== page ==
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This article was written by Wafa Jallu, a student of OP Jindal Global University.

An ordinance is a temporary law that is introduced by the President or Governor, when both Houses of Parliament or State Legislature are on recess and cannot pass the law by the normal legislative process. Article 123 of the Constitution of India gives the President the power to promulgate an ordinance related to Union matters. A Governor has similar powers as per Article 213 with respect to state matters. Once an ordinance has been passed, the Constitution gives it the same status as that of an Act passed by the legislature.

A challenge to the legislative validity of the National Security Ordinance was made in A.K Roy v. Union of India[1]. The petitioners contended that the power to promulgate an ordinance is destructive of parliamentary democracy and pleaded that the scope of this power ought to be defined. They contended that since it is passed by the President, it is not legislative in nature and hence is not a law. Citing Chapter 3 and Chapter 4 of the Constitution which read “Legislative powers of President” and “Legislative powers of Governor”,the court held that in principle, an ordinance has the same legislative legitimacy as a law made by the legislature. Both are equally enforceable as well as subject to limitations of the Constitution. One such limitation on an ordinance is that it is of a temporary nature and expires within 6 weeks of it passing, unless it is either approved and turned into a law or disapproved before the expiration of 6 weeks. An ordinance is therefore also capable of curbing fundamental rights.[2]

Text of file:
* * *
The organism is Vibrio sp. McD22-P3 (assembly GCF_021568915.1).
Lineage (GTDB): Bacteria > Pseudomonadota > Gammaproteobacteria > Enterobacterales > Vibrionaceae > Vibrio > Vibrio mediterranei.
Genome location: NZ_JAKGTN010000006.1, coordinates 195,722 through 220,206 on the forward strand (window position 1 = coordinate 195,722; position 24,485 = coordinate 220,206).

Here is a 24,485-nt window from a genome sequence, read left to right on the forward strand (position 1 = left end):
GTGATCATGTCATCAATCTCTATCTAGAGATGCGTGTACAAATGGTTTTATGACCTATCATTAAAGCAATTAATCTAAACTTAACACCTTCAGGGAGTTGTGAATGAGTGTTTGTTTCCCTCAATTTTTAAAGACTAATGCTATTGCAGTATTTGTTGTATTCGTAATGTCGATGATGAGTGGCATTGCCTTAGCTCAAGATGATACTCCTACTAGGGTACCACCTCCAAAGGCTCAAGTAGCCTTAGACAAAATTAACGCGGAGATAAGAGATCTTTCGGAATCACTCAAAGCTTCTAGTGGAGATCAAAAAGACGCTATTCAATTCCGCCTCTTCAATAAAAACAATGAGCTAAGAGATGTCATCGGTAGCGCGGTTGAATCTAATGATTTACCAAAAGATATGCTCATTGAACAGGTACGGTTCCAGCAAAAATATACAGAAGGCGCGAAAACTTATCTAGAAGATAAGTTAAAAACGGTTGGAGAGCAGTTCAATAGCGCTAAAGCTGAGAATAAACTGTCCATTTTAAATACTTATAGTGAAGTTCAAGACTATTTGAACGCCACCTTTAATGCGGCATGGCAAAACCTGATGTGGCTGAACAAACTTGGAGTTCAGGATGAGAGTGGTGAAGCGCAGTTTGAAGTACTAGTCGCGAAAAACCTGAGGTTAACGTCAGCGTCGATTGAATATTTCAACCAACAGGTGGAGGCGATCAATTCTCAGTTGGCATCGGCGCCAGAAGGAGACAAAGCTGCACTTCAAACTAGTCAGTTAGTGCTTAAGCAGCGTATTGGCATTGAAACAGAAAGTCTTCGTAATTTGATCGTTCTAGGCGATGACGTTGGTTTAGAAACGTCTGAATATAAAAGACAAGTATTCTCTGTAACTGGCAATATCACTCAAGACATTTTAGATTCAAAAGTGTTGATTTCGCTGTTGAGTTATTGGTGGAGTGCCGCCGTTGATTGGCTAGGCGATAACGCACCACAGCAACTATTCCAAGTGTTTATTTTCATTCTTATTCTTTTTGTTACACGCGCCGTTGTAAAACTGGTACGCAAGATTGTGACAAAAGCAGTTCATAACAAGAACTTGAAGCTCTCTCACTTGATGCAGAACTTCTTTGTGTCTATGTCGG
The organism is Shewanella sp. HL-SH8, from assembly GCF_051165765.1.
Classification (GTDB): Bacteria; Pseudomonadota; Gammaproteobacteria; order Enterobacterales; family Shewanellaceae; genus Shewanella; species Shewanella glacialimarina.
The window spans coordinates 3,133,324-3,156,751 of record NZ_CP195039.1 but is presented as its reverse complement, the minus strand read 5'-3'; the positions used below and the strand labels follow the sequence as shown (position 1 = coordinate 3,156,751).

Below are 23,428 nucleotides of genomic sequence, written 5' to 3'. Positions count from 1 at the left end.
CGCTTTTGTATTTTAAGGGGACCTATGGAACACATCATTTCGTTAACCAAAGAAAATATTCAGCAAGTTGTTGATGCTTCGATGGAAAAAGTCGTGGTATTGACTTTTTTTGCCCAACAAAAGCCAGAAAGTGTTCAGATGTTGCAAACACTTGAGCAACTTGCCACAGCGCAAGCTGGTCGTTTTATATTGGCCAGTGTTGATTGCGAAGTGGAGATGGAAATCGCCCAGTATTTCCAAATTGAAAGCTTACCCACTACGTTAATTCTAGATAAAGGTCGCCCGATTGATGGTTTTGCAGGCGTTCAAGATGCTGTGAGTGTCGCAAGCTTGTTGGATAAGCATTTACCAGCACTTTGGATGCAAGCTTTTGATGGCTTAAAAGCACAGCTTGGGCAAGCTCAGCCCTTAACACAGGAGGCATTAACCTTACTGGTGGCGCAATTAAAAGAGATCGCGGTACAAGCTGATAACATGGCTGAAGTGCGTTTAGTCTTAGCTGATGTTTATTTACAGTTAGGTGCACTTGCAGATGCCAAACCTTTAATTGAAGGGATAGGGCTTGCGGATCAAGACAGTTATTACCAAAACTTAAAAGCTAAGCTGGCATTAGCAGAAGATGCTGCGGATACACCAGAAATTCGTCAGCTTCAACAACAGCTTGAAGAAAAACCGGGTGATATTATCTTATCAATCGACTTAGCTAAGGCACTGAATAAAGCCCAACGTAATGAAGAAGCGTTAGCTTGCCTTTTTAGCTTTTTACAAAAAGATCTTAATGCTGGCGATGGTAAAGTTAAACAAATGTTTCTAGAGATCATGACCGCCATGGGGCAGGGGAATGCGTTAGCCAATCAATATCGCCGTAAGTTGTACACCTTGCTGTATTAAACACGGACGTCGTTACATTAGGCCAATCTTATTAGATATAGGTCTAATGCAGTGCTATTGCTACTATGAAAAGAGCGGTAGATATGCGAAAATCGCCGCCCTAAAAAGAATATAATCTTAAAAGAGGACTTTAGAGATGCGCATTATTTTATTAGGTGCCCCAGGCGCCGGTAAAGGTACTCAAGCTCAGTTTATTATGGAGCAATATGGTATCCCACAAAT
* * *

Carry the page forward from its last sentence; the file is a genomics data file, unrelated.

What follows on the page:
An ordinance may be passed by the President under Article 123 or by the Governor under Article 213 only when both Houses of Parliament or the Legislative Assembly of the State are not in session when satisfied that circumstances exist which render it necessary to take immediate action. This satisfaction has to be on the advice of the Cabinet. Furthermore, an ordinance cannot be of a nature that it is incapable of being turned into a law.[3] In other words, what the Parliament cannot do by enacting a law, the President cannot do by passing an ordinance.

It has been observed in the past as well as in current times that on several occasions the Government, at both the State and Union level, because of various reasons, prefers to promulgate and re-promulgate ordinances instead of making laws by presenting a bill in the Parliament of Legislative Assembly. While no case has gone to the Supreme Court regarding re-promulgation of Ordinance by the Union until 2017, notice must first be taken of the Supreme Court judgement holding that successive re-promulgation of Ordinances with the same text by the Governor of Bihar, without any attempt to get the Bills passed by the State Assembly while it was in session, coupled with the habitual practice of proroguing the Assembly merely in order to enable the Governor to re-promulgate an Ordinance in a routine manner would be a fraud on the Constitution, and the Ordinances so promulgated is liable to be struck down.[4] Justice Bhagwati in this case, on behalf of the Constitutional Bench of the Supreme Court stated that promulgation of an ordinance is an emergency provision given by the Constitution to the executive and that if an ordinance is to be re-promulgated, it needs to be presented before the legislation to get approval before it can be re- promulgated. The Constitutional bench in the D.C Wadhwa case held that if the executive is given the power of re-promulgation without submitting to the voice of the legislature, it would amount to taking away the law making power of the legislature. If the Governor re-promulgates ordinances from time to time, it is seen as unconstitutional and it disregards the limitations put by the Constitution. The Governor in this case had promulgated 256 ordinances from 1967 to 1981, out of which approximately 69 were re- promulgated for as long as 14 years.